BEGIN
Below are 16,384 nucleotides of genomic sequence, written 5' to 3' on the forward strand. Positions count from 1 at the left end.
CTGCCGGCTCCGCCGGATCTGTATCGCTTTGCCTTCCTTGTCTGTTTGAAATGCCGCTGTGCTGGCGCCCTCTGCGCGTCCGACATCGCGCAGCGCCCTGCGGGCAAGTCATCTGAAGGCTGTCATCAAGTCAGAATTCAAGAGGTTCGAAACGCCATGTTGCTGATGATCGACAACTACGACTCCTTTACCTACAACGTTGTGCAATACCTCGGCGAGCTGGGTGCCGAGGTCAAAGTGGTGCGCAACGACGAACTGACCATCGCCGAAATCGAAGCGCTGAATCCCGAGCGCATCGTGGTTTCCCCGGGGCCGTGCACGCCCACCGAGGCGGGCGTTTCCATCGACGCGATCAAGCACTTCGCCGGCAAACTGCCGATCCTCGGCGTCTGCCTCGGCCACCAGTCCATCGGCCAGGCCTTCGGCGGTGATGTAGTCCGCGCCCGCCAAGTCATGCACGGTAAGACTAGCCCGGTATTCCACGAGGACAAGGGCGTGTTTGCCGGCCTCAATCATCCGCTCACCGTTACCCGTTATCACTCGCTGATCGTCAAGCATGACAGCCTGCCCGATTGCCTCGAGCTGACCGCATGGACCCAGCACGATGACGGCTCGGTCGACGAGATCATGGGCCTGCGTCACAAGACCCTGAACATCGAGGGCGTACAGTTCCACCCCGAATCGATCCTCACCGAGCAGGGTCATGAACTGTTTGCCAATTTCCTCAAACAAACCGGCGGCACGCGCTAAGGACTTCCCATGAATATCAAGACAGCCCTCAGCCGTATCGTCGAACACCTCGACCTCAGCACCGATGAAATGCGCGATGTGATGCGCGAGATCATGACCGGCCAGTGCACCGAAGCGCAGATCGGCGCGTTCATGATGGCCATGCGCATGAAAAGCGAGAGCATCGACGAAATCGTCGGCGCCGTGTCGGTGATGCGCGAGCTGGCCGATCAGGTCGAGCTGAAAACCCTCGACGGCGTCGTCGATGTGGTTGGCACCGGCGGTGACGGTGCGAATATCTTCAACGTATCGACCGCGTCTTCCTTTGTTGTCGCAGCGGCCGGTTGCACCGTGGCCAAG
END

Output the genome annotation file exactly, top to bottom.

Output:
Below are 16,384 nucleotides of genomic sequence, written 5' to 3' on the forward strand. Positions count from 1 at the left end.
CTGCCGGCTCCGCCGGATCTGTATCGCTTTGCCTTCCTTGTCTGTTTGAAATGCCGCTGTGCTGGCGCCCTCTGCGCGTCCGACATCGCGCAGCGCCCTGCGGGCAAGTCATCTGAAGGCTGTCATCAAGTCAGAATTCAAGAGGTTCGAAACGCCATGTTGCTGATGATCGACAACTACGACTCCTTTACCTACAACGTTGTGCAATACCTCGGCGAGCTGGGTGCCGAGGTCAAAGTGGTGCGCAACGACGAACTGACCATCGCCGAAATCGAAGCGCTGAATCCCGAGCGCATCGTGGTTTCCCCGGGGCCGTGCACGCCCACCGAGGCGGGCGTTTCCATCGACGCGATCAAGCACTTCGCCGGCAAACTGCCGATCCTCGGCGTCTGCCTCGGCCACCAGTCCATCGGCCAGGCCTTCGGCGGTGATGTAGTCCGCGCCCGCCAAGTCATGCACGGTAAGACTAGCCCGGTATTCCACGAGGACAAGGGCGTGTTTGCCGGCCTCAATCATCCGCTCACCGTTACCCGTTATCACTCGCTGATCGTCAAGCATGACAGCCTGCCCGATTGCCTCGAGCTGACCGCATGGACCCAGCACGATGACGGCTCGGTCGACGAGATCATGGGCCTGCGTCACAAGACCCTGAACATCGAGGGCGTACAGTTCCACCCCGAATCGATCCTCACCGAGCAGGGTCATGAACTGTTTGCCAATTTCCTCAAACAAACCGGCGGCACGCGCTAAGGACTTCCCATGAATATCAAGACAGCCCTCAGCCGTATCGTCGAACACCTCGACCTCAGCACCGATGAAATGCGCGATGTGATGCGCGAGATCATGACCGGCCAGTGCACCGAAGCGCAGATCGGCGCGTTCATGATGGCCATGCGCATGAAAAGCGAGAGCATCGACGAAATCGTCGGCGCCGTGTCGGTGATGCGCGAGCTGGCCGATCAGGTCGAGCTGAAAACCCTCGACGGCGTCGTCGATGTGGTTGGCACCGGCGGTGACGGTGCGAATATCTTCAACGTATCGACCGCGTCTTCCTTTGTTGTCGCAGCGGCCGGTTGCACCGTGGCCAAG